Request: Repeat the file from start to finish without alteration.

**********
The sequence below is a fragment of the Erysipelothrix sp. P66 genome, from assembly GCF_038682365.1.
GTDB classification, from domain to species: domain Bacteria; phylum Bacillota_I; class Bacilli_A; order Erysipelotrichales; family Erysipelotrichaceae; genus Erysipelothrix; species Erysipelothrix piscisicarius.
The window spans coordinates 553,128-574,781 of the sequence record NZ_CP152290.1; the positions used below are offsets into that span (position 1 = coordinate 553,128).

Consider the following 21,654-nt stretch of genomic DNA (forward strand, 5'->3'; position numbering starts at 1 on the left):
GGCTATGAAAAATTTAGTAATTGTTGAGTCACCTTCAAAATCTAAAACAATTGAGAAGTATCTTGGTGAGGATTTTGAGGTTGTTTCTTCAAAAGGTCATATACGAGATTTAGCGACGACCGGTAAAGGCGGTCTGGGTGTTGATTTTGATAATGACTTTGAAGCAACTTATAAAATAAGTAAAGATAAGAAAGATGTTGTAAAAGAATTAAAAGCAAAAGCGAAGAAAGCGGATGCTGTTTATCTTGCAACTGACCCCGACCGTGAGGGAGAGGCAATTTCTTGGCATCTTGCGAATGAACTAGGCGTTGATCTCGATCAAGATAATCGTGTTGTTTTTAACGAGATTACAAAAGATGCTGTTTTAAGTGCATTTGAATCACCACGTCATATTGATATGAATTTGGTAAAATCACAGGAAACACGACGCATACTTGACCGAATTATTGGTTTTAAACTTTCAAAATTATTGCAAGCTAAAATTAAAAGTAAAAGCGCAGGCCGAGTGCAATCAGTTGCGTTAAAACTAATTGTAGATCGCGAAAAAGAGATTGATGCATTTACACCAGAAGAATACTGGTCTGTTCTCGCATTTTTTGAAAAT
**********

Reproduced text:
The sequence below is a fragment of the Erysipelothrix sp. P66 genome, from assembly GCF_038682365.1.
GTDB classification, from domain to species: domain Bacteria; phylum Bacillota_I; class Bacilli_A; order Erysipelotrichales; family Erysipelotrichaceae; genus Erysipelothrix; species Erysipelothrix piscisicarius.
The window spans coordinates 553,128-574,781 of the sequence record NZ_CP152290.1; the positions used below are offsets into that span (position 1 = coordinate 553,128).

Consider the following 21,654-nt stretch of genomic DNA (forward strand, 5'->3'; position numbering starts at 1 on the left):
GGCTATGAAAAATTTAGTAATTGTTGAGTCACCTTCAAAATCTAAAACAATTGAGAAGTATCTTGGTGAGGATTTTGAGGTTGTTTCTTCAAAAGGTCATATACGAGATTTAGCGACGACCGGTAAAGGCGGTCTGGGTGTTGATTTTGATAATGACTTTGAAGCAACTTATAAAATAAGTAAAGATAAGAAAGATGTTGTAAAAGAATTAAAAGCAAAAGCGAAGAAAGCGGATGCTGTTTATCTTGCAACTGACCCCGACCGTGAGGGAGAGGCAATTTCTTGGCATCTTGCGAATGAACTAGGCGTTGATCTCGATCAAGATAATCGTGTTGTTTTTAACGAGATTACAAAAGATGCTGTTTTAAGTGCATTTGAATCACCACGTCATATTGATATGAATTTGGTAAAATCACAGGAAACACGACGCATACTTGACCGAATTATTGGTTTTAAACTTTCAAAATTATTGCAAGCTAAAATTAAAAGTAAAAGCGCAGGCCGAGTGCAATCAGTTGCGTTAAAACTAATTGTAGATCGCGAAAAAGAGATTGATGCATTTACACCAGAAGAATACTGGTCTGTTCTCGCATTTTTTGAAAAT